Ten plus Tips for Cold Calling in the Field

Good afternoon Art. Had a quick question for you. One of my new reps had asked what information I could give for his review on cold calling tips, instruction, and helps. He is looking for help in running a better cold call in the field. HARVEG

 

 

HARVEG, thanks for the reply.  Thought I would turn this into a blog for your newbie rep and I'm sure other P4P'ers will chime in.

 

There was a time when I would knock on every door.  Back in the Eighties that was thing to do because everyone was in the market for a plain paper copier.  Can you believe that's how we used to refer to them?

 

The knocking on every door bit changed when Canon developed their first "PC" plain paper copiers, they were cheap to buy, expensive to run, but the demand was there for those that did not want to pay thousands of dollars for a copy machine.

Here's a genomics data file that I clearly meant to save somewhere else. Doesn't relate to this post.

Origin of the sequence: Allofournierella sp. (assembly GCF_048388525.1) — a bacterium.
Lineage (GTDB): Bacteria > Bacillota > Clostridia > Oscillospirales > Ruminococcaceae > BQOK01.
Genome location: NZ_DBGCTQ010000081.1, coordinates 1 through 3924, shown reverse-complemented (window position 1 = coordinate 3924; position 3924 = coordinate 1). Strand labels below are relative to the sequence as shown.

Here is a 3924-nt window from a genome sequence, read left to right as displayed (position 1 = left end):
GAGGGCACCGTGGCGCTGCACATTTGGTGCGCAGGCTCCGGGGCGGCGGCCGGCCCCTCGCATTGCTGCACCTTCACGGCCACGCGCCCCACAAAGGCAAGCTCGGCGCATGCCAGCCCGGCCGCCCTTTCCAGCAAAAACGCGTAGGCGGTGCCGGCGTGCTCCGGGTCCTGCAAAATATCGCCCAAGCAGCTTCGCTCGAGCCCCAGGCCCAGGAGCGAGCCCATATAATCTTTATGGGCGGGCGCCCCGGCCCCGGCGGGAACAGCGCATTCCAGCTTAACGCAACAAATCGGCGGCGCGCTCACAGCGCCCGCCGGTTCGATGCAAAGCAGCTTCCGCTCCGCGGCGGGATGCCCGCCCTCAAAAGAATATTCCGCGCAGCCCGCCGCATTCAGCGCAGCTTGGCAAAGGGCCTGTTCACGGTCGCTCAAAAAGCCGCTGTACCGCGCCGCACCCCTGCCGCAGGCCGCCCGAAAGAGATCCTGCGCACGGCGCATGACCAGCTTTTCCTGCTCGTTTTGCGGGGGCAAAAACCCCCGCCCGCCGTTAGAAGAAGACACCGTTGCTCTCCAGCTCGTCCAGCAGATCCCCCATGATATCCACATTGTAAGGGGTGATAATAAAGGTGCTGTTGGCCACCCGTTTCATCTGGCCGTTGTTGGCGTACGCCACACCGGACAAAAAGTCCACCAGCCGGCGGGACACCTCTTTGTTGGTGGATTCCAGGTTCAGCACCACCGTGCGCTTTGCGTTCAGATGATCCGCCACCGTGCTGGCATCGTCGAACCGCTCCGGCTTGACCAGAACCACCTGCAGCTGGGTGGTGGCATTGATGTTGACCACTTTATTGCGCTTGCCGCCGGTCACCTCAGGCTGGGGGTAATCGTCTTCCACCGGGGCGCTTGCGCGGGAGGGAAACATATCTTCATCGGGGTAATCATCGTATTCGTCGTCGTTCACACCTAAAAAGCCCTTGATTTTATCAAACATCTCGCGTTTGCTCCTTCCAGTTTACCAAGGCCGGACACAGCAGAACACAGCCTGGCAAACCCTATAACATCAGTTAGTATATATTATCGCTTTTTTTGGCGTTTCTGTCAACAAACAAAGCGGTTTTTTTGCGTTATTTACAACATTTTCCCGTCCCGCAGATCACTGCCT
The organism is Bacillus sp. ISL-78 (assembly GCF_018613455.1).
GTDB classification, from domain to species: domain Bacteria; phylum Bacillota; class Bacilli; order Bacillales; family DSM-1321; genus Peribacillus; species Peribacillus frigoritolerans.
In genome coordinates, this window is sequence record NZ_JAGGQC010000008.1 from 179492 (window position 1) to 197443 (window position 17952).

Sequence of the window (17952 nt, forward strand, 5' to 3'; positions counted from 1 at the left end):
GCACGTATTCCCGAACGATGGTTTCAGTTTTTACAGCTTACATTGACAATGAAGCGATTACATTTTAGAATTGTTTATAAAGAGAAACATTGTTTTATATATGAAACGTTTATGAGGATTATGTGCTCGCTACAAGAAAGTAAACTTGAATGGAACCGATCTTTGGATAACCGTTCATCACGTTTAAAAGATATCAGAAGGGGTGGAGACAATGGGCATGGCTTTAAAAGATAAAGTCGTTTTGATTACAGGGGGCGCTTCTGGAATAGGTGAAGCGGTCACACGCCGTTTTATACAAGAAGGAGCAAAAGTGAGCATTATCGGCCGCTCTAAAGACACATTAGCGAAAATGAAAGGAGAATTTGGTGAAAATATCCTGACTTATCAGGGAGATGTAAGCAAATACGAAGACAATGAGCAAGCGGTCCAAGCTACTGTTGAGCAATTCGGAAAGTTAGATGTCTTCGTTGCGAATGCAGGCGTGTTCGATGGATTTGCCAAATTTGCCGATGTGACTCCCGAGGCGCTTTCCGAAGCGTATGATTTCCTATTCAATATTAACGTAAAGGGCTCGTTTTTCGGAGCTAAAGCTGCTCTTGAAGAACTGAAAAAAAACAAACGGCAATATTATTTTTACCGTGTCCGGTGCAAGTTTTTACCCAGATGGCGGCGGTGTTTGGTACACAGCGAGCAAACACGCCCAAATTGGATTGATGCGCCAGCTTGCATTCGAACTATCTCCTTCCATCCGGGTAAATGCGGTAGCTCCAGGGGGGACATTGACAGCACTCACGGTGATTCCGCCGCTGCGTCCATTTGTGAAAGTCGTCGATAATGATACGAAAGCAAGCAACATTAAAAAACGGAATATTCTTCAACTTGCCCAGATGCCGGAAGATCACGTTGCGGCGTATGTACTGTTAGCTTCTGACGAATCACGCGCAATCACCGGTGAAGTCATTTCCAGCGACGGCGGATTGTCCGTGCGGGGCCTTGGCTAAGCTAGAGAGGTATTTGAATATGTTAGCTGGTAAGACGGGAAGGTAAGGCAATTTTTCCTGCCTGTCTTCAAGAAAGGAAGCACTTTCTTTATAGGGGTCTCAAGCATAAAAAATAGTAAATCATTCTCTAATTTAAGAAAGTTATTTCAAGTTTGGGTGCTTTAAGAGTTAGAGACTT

Today, I still do walk in cold calls, maybe not as many as I should, but I still do them.  Here's some rules that I follow for cold calling in the field:

 

  • 75% of my cold calls are planned, meaning I schedule them into my calendar. The accounts that I schedule are the ones that I can't make any headway with phone calls, emails, mailers, or Linkedin
  • My main focus of the cold call is to get the Decision Makers name and the receptionists name.
  • Once in the office, I will scout around to see any existing equipment.
  • I avoid companies that are not paper intensive or low volume.  Dentists (unless it's a Dental Group), Law Offices that only have one Attorney, Doctors (unless it's a Medical Group), Insurance Agents (single), and there might be a few more, but can't think of them right now.